Kubo and the Two Strings

Like this poster, the movie is masterful art.

*I thought I’d try something a little different for this review. Expect a return to normal next time.

Every once in a while, a movie like Kubo and the Two Strings comes along…

A movie that is smart, exciting, entertaining, beautiful, imaginative, and breathtaking.

A movie that is a perfect combination of familiar and fresh.

A movie where the story is fantastical and mythic and also rooted in genuine human emotion.

A movie full of childlike wonder and innocence that still manages to avoid pandering to children or alienating adults.

A movie that is thrilling and action-packed while retaining a strong moral compass.

A movie where every shot is a work of art that effectively enhances the narrative, and even the end credits are captivating.

A movie that truly understands the role music plays in storytelling and uses it brilliantly.

A movie that is funny but also avoids the crude humor and other pitfalls found in so many other children’s films.

A movie that trusts you enough not to spell everything out for you, letting you put things together on your own.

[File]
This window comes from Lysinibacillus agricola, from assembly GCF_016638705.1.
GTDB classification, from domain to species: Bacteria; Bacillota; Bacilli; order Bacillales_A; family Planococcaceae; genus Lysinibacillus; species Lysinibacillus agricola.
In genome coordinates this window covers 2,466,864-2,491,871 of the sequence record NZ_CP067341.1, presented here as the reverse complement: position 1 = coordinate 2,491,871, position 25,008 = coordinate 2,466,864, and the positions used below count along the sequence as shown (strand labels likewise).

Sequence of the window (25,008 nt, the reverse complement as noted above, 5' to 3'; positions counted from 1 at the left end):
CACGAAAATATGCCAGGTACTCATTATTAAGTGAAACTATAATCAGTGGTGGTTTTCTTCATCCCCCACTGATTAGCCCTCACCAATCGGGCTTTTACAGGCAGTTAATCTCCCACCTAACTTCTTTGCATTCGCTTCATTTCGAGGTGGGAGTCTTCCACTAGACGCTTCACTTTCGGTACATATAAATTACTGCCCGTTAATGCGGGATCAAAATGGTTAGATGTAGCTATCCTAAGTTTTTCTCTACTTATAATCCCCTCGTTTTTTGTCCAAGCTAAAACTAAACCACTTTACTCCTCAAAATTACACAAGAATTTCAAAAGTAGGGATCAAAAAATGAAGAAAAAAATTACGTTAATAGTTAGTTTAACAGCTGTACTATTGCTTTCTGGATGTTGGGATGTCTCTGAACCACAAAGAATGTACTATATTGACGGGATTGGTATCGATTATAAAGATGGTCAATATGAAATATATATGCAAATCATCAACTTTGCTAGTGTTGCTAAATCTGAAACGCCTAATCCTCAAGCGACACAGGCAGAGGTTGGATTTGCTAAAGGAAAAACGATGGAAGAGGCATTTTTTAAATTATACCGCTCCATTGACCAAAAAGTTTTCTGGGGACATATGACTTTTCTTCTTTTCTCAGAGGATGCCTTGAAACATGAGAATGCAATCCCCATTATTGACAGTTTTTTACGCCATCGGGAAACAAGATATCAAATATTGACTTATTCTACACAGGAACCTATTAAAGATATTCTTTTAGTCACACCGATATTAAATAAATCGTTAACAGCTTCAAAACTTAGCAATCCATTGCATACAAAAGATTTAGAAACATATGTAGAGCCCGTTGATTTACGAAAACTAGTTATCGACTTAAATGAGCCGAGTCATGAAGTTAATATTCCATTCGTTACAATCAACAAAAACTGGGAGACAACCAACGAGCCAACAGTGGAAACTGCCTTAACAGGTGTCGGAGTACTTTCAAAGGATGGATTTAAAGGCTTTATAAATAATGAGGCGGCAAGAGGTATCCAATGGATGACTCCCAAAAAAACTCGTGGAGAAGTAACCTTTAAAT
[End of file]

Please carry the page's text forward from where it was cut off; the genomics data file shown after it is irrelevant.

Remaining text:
A movie where every moment pays off down the line.

A movie that represents the pinnacle of what the stop-motion medium is capable of.

A movie that reminds us why we watch films in the first place.

I think you get the idea. Kubo and the Two Strings is a genuinely wonderful film in a year full of middling and disappointing releases. The folks at Laika — a studio already known for its high-caliber stop-motion-animated films — have pulled it off again. I dare not spoil the story for you, because experiencing it firsthand is part of the magic. All I can say is that it is well worth the price of admission, and this is the kind of motion picture that deserves our financial support. Kubo and the Two Strings is a true diamond-in-the-rough movie that should be remembered and discussed for years to come. Go see it.


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